It's a Zabriskie, Zabriskie, Zabriskie, Zabriskie Point

It’s a Zabriskie, Zabriskie, Zabriskie, Zabriskie Point (2023)

Nothing comes out of a vacuum, but then the desert is about as close to a vacuum as cinema gets: an arid, often featureless zone of negative space through which people wander and, if they linger too long, die. Daniel Kremer’s film essay It’s a Zabriskie, Zabriskie, Zabriskie, Zabriskie Point is a study of the presentation and semiology of deserts on film (especially in the road movie), but it is also concerned with other gaping gulfs – between different times, different genres and different ideologies, between noise and silence, and between dry, dusty reality and (cinematic) mirage – that all demand to be filled with something. The desert is a harsh, sparse, unforgiving place where the past is either buried or exposed, and where wayward visitors tune out, get lost and occasionally find themselves. With its vast panoramas dwarfing our petty affairs, the desert puts viewers in their place, reducing the human condition itself to an insignificant scale. Needless to say, the desert makes a perfect stage for cinema’s dramas.

Kremer’s film takes two such human dramas as its poles, straddling the assassination of President John F. Kennedy which would throw the forward momentum of America’s postwar optimism into something more hesitant, questioning and aimless. The first of these films, premièring just days before Kennedy’s death in Dealey Plaza, is Stanley Kramer’s escapist caper It’s A Mad Mad Mad Mad World (1963), in which zany characters dash across America in pursuit of buried treasure, and are repeatedly, hilariously undone by their own driven greed. The second is Michelangelo Antonioni’s Zabriskie Point (1970), an arthouse outsider’s view of the often violent clash between American culture and counterculture. Both these films featured fugitive characters, long-distance phone calls, commandeered planes, capitalist excesses, and of course desert locations – and Kremer improbably, if seamlessly, mashes up scenes from them to suggest an incongruous, absurdist conversation across the void. 

On this quest for meaning in the sweltering emptiness, Kremer’s narration takes in many other desert road movies, from the ensemble comedies inspired by Kramer’s film, to the nihilist sojourns that followed Antonioni’s, occasionally digressing onto news reel, television clips, the Zapruder film and archival interviews with Zabriskie Point stars Mark Flechette and Daria Halprin, and even makes a U-turn back to the down-and-dirty despair of Edgar Ulmer’s low-budget road movie Detour (1945), and further back to Erich von Stroheim’s Greed, which, in 1924, was the first film ever to have sequences shot on location, like Kramer’s and Antonioni’s films, in Death Valley. Kremer also references his own feature Overwhelm The Sky (2019), which ends in a desert, and which, as Kremer points out, contains an unlikely, thoroughly recontextualised, quote from It’s A Mad Mad Mad Mad World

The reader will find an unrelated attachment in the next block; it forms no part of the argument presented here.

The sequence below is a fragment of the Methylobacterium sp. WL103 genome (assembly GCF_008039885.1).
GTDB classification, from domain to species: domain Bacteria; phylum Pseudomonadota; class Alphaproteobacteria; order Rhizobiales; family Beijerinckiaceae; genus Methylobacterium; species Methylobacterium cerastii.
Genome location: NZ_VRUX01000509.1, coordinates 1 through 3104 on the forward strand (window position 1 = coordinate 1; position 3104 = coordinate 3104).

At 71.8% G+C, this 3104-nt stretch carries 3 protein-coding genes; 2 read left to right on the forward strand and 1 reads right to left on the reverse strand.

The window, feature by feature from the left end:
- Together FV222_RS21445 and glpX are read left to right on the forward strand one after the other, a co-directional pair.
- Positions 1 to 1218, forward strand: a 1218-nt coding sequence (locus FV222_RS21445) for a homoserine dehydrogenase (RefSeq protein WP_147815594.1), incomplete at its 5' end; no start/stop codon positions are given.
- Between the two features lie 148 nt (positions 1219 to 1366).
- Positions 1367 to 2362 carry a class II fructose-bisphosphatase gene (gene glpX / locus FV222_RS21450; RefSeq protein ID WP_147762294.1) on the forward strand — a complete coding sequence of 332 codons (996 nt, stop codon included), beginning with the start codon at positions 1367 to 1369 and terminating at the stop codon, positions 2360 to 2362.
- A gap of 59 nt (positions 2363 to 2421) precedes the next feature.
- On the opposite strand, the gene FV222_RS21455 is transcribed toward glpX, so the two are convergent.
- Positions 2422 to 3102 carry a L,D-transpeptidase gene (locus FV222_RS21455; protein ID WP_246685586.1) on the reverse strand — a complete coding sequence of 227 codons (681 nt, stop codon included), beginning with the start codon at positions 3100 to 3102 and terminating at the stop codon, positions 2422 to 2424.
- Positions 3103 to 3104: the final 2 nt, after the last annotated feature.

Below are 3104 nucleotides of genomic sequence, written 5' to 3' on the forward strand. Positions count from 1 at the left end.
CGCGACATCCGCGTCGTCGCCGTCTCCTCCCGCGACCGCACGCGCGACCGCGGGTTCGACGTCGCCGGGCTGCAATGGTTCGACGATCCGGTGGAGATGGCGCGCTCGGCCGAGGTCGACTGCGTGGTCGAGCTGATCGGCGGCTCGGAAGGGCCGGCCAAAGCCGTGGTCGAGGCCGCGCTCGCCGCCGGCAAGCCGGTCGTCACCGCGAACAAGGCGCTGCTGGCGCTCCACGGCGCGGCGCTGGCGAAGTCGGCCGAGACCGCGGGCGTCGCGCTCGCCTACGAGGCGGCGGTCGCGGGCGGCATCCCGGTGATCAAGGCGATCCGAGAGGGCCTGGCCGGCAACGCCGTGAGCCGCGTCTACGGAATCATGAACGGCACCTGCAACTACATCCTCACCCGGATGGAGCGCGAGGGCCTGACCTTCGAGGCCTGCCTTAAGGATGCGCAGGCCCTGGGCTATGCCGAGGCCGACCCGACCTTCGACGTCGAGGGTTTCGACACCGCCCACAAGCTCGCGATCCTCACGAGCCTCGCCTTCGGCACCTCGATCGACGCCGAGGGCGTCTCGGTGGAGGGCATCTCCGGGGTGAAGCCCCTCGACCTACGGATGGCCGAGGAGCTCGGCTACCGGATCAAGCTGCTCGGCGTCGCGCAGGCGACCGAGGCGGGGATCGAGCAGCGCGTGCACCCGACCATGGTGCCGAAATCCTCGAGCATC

It makes sense that the director should include his own film, in what is after all an essay as much about Kremer himself as about the sandswept films that he elucidates and conflates through an imaginative nexus of associations. It’s a Zabriskie, Zabriskie, Zabriskie, Zabriskie Point begins and (almost) ends with Kremer. For in its opening scene, we see a young boy being asked what his favourite movie is, and stuttering out the response Zabriskie Point. That boy is a 12-year-old Kremer, and the footage was shot for Peter Nicks’ documentary Danny and the Scatman (1999) about Kremer’s ‘severe speech disorder’. Painfully struggling to express himself, young Kremer retreated into cinema and into Antonioni’s mysterious desert – and emerges over two decades later a changed man, using his own acerbic, ironising, but most importantly now articulate, voiceover to guide us through the beloved desert movies of his childhood, and to find, in their barrenness, his own self-expression. Yet for Kremer, the Death Valley of Kramer’s and Antonioni’s films is an imaginarium, a mere idea of uprootedness and annihilation beyond his actual experience – and it is only near the end of this essay that, as an adult, he visits the real Death Valley and Zabriskie Point for his first time, following in the footsteps of those films’ characters, and implicating in their fictions all at once himself, his own filmography and his formative identity.

So this work, sprawling and singular, idiosyncratic and encyclopaedic, takes into its wide purview an individual’s strange journey and a nation’s shifting sands, with the evolution of cinema itself tracing the conflicting, polarised histories of America. It is a deeply personal trek through an alluring yet dangerous country where even the driest and most sterile of environments can prove fertile for ideas. For here, it turns out that we are all defined in relation to the nothingness that engulfs us, and that something can, after all, come out of a vacuum, echoing across space and time in a big bang that is both beginning and end, where everything, eventually, comes to a point.

strap: Daniel Kremer’s free-associative film essay maps out meaning across American desert-set road movies

© Anton Bitel